Berlin, Nevada, is a treasure chest for paleontologists. Just down the road from now-abandoned gold and silver mines, a rockbound collection of bones hints at an even richer past. The Berlin-Ichthyosaur State Park is teeming with dozens of fossils of ancient marine reptiles. That bone bed is so abundant and weird that researchers have been scratching their heads over it for decades.
“There are sites with way more dense occurrences of ichthyosaur skeletons, including places in Chile and Germany,” says Nick Pyenson, curator of fossil marine mammals at the Smithsonian National Museum of Natural History. “But this place, Berlin-Ichthyosaur in eastern Nevada, has really escaped explanation for a long time.” In one particular quarry, at least seven individuals from the genus Shonisaurus—a bloated, bus-sized dolphin with four limb-like flippers—lay essentially stacked atop one another.
Previous hypotheses largely focused on physical or environmental reasons for the cluster of fossils. One suggested that the animals had gotten stranded in shallow water and died as a group some 230 million years ago. Or maybe a volcanic eruption did them in. Pyenson had another hunch, one that his team tested using 3D visualizations of the site, as well as fossils and other clues in the geological record.
Writing in the journal Current Biology, today Pyenson’s team presents evidence that the shonisaurs came there to reproduce. The team concludes that the animals migrated long distances to give birth, like some whales do today. The discovery not only represents an example of “convergent evolution,” in which the same traits independently evolve in different species, but also the oldest example of migration in groups to a designated calving ground.
“They’re making quite a convincing case,” says Lene Liebe Delsett, a vertebrate paleontologist at the University of Oslo, Norway, who was not involved in the study. “Ichthyosaurs were the first large marine tetrapods. And throughout the Triassic, they varied quite a lot, so there was a large diversity. It’s just a very interesting period of time to know more about.”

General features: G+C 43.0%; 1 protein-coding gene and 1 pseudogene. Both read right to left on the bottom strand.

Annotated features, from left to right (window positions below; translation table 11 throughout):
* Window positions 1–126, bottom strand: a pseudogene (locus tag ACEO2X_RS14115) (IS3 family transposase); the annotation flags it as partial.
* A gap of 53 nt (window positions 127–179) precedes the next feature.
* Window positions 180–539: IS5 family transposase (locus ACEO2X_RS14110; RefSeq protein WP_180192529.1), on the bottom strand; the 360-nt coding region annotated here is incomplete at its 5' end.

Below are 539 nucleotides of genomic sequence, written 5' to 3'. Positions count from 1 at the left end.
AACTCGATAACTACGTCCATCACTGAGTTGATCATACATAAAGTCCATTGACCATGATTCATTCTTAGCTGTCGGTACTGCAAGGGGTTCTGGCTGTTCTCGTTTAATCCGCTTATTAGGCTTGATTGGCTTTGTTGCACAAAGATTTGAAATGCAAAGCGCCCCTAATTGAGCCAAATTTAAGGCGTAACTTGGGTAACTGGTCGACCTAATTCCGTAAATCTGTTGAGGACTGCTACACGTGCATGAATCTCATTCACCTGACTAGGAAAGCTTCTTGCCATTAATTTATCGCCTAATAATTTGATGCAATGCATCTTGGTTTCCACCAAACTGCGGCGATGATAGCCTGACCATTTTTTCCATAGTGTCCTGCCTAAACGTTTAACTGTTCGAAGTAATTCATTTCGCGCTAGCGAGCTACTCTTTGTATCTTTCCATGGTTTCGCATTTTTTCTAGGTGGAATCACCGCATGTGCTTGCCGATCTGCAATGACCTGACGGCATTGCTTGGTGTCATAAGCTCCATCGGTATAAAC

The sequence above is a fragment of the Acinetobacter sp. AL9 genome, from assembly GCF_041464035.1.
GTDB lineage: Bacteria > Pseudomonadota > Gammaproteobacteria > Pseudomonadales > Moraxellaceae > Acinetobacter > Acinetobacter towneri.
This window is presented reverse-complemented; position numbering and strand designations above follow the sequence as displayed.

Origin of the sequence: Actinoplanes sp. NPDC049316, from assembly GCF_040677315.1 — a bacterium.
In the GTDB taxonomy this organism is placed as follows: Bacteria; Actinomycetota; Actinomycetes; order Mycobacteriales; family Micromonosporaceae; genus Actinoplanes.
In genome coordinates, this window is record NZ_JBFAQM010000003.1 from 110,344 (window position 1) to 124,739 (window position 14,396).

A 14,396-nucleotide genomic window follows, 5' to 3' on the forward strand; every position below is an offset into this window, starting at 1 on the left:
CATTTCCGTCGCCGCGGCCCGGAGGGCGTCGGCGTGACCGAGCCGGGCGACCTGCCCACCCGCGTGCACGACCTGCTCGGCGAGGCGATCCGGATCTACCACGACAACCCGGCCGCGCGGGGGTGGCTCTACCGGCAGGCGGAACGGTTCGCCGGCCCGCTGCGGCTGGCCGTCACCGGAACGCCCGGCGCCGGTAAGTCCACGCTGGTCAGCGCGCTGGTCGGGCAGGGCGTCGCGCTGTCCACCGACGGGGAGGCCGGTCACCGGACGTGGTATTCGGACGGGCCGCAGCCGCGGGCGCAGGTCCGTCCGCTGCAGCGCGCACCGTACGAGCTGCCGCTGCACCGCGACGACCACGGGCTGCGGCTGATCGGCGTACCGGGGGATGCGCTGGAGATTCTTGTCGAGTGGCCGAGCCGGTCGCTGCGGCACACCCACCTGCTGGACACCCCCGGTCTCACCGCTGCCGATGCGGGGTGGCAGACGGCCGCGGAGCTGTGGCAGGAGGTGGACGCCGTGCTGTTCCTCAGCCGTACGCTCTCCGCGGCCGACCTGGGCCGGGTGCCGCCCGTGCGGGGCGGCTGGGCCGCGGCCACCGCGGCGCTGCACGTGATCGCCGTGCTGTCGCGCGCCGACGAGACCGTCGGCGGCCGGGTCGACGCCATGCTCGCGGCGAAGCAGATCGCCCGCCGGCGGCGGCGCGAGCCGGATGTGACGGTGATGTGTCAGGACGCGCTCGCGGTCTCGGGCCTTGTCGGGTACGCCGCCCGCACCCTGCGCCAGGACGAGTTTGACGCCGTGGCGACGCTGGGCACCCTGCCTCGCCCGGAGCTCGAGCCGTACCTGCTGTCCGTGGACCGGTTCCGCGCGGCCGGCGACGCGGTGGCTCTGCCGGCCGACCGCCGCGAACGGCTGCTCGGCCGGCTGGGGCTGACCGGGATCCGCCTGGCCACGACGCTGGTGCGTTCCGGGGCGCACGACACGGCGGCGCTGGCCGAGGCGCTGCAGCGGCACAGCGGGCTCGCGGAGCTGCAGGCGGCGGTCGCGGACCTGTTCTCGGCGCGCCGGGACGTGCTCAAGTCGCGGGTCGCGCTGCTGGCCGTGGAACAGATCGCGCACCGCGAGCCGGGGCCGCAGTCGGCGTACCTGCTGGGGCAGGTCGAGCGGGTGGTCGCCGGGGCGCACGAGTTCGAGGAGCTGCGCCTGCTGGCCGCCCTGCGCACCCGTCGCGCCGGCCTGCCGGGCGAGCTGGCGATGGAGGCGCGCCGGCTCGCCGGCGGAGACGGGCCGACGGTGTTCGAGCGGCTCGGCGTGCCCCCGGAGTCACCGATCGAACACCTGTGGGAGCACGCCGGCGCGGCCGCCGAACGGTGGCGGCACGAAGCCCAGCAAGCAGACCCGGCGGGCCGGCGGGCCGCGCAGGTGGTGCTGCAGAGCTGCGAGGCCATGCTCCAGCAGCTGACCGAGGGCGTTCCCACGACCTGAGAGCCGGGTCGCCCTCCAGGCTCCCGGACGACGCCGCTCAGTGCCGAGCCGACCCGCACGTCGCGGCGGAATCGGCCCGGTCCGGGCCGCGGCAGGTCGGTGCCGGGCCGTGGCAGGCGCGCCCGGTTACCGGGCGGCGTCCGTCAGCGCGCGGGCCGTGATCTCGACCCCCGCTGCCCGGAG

The origin story of the shonisaurs begins with death—a lot of it.
Some 251 million years ago, between the Permian and Triassic periods, Earth’s biggest extinction event annihilated about 95 percent of all marine species. This so-called “Great Dying” mowed down the diverse landscape of creatures in the ocean.Some of the animals that grew back in their place turned out to be weirder and larger than ever before.
The ensuing Triassic started an evolutionary arms race. Prey evolved harder shells and better mobility, predators crunched through ammonite shells and hunted fish better than ever, and so on. Ichthyosaurs, which evolved from terrestrial reptiles into new species of various sizes, partly drove this pressure and quickly dominated the ocean. The Shonisaurus genus, in particular, grew to be some of the largest marine predators around. “They achieved whale sizes before anything else,” says Pyenson.
Pyenson is normally more of a whale guy; he specializes in mammals, which split from reptiles about 325 million years ago. But ancient marine reptiles like those under the order Ichthyosaur bear many similarities to existing marine mammals. Their ancestors came from land, they birthed live young, they had similar flippers, and they are tetrapods, meaning four-limbed. And Pyenson is well versed in this type of mystery. About a decade ago in Atacama, Chile, he and his South American collaborators used 3D mapping and chemical analyses to show that a tight cluster of at least 40 fossilized whales must have died from a toxic algal bloom 7 to 9 million years ago.
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